pronounced that there is no alternative but to
remove and replace the entire sheet.

Oriented Strand
Board

Oriented Strand board


Oriented strand board is an engineered structural-use panel

manufactured from thin wood strands bonded together with waterproof


resin under heat and pressure.

Orientation of wood strands with a typical aspect ratio (that is, strand

length divided by width) of at least 3 can produce a panel product with


greater bending strength and stiffness in the oriented or aligned
direction.
OSB with aligned face
and random core

OSB with aligned face


and aligned core

Brand

Price/per piece
(8 x 4) Thick
7/16

LP Cumberland

Rs. 470.25

Tech Shield

Rs. 660.80

USES:
It is used extensively for roof, wall, and floor sheathing in

residential and commercial construction.

Performance OSB panels are specifically engineered for floor,

roof, and wall sheathing purposes in wood frame construction.

SIZES:
Panels are available in nominal 4'x8' sheets (1220x2440 mm)

or cut to size dimensions.

For industrial applications sizes up to 8'x24' (2440x7320 mm)

and larger are available by special order. Some new mills


manufacture master panels up to 12' (3660 mm) wide or other
custom sizes from continuous presses.

The most common thicknesses are 1/4 ", 3/8", 7/16", 15/32",

19/32", 23/32". Other panel thicknesses including 7/8", 11/8" and 1-1/4" are available on special order. Panels 19/32"
and thicker are manufactured either square-edged or tongue
and grooved on the long edge.

WORKABILITY
OSB is easy to saw, drill, nail, plane, file or sand. It contains wood, fully cured waterproof

and boil proof resin adhesive and a small amount of wax.

Normal carpentry tools can be used, but carbide tipped blades are recommended for

prolonged use.

NAILABILITY
The many interleaved layers create panels with good nail holding properties. Nails can be

driven as close as 1/4" from the panel edges without risk of splitting or breaking out.
However, an edge distance of 3/8" for structural applications is recommended.

Often power driven nails are used to fasten sheathing.

GLUABILITY
OSB may be glued with any adhesive recommended for wood. For

strong bonds, lightly sand the surfaces in the areas to be glued.

PAINT ABILITY
OSB may be finished with any good quality paint system

recommended for wood. For best results, the surface must be


primed or sealed before painting.

Advantages
Available in large sizes. OSB can be

manufactured into larger panels than


plywood and offer more cost saving
options for todays builders

Consistent. Panels are dense and solid

throughout the product. OSB panels do


not have core voides like plywood panels
do

Good shear strength.


Resource-efficient.OSB panels are

considered greener by some as they are


manufactured from smaller, sustainablygrown trees rather than old-growth forests

Affordable.

Disadvanages
Heavy. OSBs relative density could be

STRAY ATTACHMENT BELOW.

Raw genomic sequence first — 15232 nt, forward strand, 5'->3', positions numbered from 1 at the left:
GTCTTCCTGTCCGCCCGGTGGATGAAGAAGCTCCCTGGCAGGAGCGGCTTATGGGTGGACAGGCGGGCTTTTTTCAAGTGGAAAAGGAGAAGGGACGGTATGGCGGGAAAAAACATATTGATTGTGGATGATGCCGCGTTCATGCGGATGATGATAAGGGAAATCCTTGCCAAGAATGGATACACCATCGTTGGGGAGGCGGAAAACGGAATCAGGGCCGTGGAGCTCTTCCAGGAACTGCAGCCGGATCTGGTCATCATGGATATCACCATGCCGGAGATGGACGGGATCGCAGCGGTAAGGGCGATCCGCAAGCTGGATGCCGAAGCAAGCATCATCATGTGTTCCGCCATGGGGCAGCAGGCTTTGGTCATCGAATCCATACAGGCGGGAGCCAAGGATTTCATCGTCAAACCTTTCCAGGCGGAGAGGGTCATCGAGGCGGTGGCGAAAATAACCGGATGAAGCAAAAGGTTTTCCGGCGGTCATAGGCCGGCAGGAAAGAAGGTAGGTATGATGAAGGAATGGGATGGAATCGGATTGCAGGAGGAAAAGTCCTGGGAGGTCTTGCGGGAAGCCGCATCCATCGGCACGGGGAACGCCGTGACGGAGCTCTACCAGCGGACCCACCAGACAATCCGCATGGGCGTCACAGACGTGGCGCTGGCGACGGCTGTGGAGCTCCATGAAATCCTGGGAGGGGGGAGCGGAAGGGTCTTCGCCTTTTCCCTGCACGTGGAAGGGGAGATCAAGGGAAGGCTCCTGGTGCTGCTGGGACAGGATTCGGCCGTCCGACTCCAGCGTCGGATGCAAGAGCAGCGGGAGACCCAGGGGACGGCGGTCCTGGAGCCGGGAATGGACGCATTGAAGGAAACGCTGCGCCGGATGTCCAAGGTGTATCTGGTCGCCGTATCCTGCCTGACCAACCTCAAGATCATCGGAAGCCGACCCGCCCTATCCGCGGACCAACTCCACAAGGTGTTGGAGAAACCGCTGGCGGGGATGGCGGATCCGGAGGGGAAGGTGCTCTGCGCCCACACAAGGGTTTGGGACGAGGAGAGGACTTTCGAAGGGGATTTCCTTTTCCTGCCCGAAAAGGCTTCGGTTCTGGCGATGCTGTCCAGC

seen as a bad thing. a 23/32 plywood


panel weighs 2.2 pounds per square
foot compared to 2.4 pounds for an
OSB panel of the samethickness.
Lower moisture tolerance. When

plywood is exposed to moisture it


swells evenly throughout the panel and
returns to its nominal thickness as the
wood dries.
Prone to swelling edges and

telegraphing.
Lower perceived value.Despite the

fact that plywood and OSB meet the


same performance requirements, the
average consumer assumes OSB is an
inferior product based on its look.

Particle Board

Particle Board
Need to dispose of large quantities of sawdust, planer shavings, and to a

lesser extent, the use of mill residues and other relatively homogeneous waste
materials produced by other wood industries.

Simply put, particleboard is produced by mechanically reducing the material

into small particles, applying adhesive to the particles, and consolidating a


loose mat of the particles with heat and pressure into a panel product.

Particleboard is typically made in three layers. The faces of the board consists

of fine wood particles, and the core is made of the coarser material.

However, particleboard is generally not as strong as fibreboard because the

fibrous nature of lignocelluloses is not exploited as well.

USES
Packaging materials, furniture and non-structural building components.
Particleboard is used for furniture cores, where it is typically overlaid with

other materials for decorative purposes. Particleboard can be used in flooring


systems, in manufactured houses, for stair treads, and as underlayment.

Thin panels can be used as a panelling substrate.

ADVANTAGES
Particleboard is cheaper,denserand more

uniform than conventional wood &plywoodand


is substituted for them when appearance and
strength are less important than cost.

For constructing, cabinet box and shelves, it is

well suited for attaching cabinet door hinges to


the sides of frameless cabinets. Plywood has can
feather off in sheaves when extreme weight is
placed on the hinges. In contrast, particle board
holds the screws in place under similar weight.

SIZE AVAILABILITY

Thickn Length x Width


ess
(mm)
12mm 1800 x
450/600/900/1200
2400 x
450/600/900/1200
3600 x
450/600/1200/1800
16mm 1800 x
450/600/900/1200

Applications
Shelving
Furniture
Table
lamination